DOROTHY DEHNER: Yes. Mr. and Mrs. Furlong. They owned a farm in Bolton Landing about a mile from us as the crow flies.

GARNETT MCCOY: Yes. And how did you meet the Furlongs?

DOROTHY DEHNER: Well, they were at the Art Students League. Miss Webber, who was Mrs. Furlong, was the executive secretary there and Tomas was on the board. They were both very much more sophisticated than any other adults that we had come in contact with up to that time, and we immediately became friends and they used to invite us to their house. They lived at 3 Washington Square, and they introduced us to Jean Charlot and various people, and the Grahams, Elinor and John Graham. The Grahams bought their place after we bought ours. They lived there until Elinor got divorced, which was very shortly after, maybe two or three years. So we didn't have much contact with them up there, but when they broke up Elinor went to Baltimore to live and Graham stayed in New York, and we were very close to Graham.

GARNETT MCCOY: Yes. He was a painter too.

DOROTHY DEHNER: Well, he was a painter, he was a collector, he was an intellect, he opened great windows for both of us. A very sophisticated, a very intellectual man. And very erratic and as mad as a hatter in many ways, you know, but very wonderful. He had a great touch for being with young people and putting his finger on talented young people. I remember he took us to Gorky's studio. And he said to Gorky, "These are very talented young American artists." And Gorky said, "They look like college kids to me, they'll never be artists." And of course we hadn't acquired the kind of bohemian thing that was well-developed in Gorky at that time.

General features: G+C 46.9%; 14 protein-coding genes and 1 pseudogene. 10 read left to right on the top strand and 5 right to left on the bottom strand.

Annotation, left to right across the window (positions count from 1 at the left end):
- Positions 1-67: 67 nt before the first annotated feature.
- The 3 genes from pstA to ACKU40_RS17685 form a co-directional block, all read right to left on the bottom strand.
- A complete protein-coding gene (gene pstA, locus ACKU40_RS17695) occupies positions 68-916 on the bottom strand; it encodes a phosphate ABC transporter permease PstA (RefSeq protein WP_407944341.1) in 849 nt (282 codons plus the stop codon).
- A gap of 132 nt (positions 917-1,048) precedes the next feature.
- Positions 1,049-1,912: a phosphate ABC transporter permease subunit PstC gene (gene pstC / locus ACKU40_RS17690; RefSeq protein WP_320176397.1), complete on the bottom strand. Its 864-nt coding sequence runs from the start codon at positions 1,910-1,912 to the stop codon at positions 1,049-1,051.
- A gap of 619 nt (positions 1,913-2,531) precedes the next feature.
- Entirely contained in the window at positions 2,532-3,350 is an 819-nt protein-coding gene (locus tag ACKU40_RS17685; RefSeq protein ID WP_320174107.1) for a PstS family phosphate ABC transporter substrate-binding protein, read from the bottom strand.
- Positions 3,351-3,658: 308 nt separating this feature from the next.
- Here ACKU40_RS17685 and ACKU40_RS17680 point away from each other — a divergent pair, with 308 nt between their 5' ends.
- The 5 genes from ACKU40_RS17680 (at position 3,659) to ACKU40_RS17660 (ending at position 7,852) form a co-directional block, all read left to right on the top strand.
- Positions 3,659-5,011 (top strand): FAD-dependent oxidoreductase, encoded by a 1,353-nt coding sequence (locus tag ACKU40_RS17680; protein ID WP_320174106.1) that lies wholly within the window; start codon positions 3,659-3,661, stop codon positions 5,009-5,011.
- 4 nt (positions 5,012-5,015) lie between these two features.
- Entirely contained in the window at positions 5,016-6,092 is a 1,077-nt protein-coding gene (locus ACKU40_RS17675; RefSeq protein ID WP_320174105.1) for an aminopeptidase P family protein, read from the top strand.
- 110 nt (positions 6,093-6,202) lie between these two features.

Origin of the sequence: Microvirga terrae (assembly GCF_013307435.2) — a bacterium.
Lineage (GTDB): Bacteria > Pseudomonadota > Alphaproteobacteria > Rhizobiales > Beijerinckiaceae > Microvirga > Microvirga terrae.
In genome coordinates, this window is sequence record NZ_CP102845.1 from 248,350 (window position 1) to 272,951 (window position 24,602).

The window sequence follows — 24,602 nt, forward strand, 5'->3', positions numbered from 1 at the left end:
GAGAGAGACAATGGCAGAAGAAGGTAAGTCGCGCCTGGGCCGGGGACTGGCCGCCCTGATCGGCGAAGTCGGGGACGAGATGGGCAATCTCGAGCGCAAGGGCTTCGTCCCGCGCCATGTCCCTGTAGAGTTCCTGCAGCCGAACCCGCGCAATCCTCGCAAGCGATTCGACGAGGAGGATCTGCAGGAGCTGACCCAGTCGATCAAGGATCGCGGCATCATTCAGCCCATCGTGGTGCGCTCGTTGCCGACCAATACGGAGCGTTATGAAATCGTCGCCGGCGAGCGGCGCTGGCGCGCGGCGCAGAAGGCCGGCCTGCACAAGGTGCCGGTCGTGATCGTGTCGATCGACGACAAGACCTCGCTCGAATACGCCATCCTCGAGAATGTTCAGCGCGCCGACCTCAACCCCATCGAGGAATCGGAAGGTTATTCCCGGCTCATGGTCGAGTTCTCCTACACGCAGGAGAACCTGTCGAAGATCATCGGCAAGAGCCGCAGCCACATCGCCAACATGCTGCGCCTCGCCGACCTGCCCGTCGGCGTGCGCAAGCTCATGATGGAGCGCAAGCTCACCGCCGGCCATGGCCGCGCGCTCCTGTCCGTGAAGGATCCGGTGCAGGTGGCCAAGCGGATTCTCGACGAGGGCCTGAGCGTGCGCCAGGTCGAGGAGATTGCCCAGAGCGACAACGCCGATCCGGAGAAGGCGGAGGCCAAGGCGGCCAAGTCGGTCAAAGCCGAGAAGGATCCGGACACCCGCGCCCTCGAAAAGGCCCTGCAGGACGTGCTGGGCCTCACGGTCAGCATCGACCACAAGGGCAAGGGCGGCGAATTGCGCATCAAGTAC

GARNETT MCCOY: Yes. Of course he was from abroad anyway.

DOROTHY DEHNER: Well, yes, but he had been living in New York for quite some time and he had his studio at Union Square. Graham introduced us to Stuart Davis. And brought him to our house. And Jean Xceron. John Ferren and Milton Avery. He took us to Avery's house the first time we ever met the Avery's and we were both terribly struck with Avery's painting. And in fact all of these people were practically unknown at this time.

GARNETT MCCOY: Yes. And were you doing abstract work at that time, too? Or were these influences that went into your developing as a abstract painter?